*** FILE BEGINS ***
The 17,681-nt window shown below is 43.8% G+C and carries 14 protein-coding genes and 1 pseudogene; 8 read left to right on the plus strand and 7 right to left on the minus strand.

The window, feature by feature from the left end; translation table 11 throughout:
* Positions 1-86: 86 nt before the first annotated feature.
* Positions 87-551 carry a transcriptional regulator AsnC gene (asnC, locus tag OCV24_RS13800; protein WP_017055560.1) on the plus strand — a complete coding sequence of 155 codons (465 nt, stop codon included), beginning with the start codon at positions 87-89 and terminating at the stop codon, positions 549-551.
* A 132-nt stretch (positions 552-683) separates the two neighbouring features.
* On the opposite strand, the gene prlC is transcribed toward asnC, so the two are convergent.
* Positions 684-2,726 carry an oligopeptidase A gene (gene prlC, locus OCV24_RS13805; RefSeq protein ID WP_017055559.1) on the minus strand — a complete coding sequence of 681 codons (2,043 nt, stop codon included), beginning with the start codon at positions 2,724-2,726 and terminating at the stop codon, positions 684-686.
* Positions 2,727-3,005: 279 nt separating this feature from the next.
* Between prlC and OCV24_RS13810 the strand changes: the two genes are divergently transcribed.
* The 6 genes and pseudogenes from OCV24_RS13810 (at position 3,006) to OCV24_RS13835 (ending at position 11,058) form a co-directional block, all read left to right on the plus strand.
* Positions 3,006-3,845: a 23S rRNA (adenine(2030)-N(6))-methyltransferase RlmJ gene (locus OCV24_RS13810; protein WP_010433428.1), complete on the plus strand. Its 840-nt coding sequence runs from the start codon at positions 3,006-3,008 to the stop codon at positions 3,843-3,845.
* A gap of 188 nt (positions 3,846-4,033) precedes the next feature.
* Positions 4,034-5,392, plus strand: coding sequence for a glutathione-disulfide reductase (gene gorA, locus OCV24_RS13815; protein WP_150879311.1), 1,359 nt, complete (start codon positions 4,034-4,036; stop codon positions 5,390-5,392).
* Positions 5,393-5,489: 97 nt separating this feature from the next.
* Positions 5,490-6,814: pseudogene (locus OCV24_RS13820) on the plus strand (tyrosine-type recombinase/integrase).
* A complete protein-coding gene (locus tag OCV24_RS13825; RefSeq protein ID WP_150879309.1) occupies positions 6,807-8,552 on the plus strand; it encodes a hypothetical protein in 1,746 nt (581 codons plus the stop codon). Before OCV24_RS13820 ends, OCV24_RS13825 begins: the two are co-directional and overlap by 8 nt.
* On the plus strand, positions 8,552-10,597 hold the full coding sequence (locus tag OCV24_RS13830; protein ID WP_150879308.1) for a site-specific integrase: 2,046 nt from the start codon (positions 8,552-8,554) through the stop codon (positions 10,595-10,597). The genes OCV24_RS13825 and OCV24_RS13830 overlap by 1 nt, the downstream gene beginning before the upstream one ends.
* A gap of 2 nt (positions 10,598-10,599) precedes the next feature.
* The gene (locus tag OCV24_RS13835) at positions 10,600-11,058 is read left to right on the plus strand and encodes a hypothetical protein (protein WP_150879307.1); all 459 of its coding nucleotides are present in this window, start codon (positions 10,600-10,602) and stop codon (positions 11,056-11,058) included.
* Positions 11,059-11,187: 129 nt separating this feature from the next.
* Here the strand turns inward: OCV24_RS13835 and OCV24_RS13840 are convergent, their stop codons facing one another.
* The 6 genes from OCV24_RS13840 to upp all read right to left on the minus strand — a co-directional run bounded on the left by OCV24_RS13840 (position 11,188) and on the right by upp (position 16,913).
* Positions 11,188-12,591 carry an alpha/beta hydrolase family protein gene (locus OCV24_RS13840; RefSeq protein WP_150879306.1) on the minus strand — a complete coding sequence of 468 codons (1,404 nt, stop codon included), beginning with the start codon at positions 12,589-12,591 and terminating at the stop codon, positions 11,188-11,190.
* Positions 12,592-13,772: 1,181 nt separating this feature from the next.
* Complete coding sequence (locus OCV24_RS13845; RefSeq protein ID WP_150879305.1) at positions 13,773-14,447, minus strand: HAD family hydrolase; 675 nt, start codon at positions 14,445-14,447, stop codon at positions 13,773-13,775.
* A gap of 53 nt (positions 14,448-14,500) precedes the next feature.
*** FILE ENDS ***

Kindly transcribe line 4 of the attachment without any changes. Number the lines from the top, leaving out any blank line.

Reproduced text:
* Positions 87-551 carry a transcriptional regulator AsnC gene (asnC, locus tag OCV24_RS13800; protein WP_017055560.1) on the plus strand — a complete coding sequence of 155 codons (465 nt, stop codon included), beginning with the start codon at positions 87-89 and terminating at the stop codon, positions 549-551.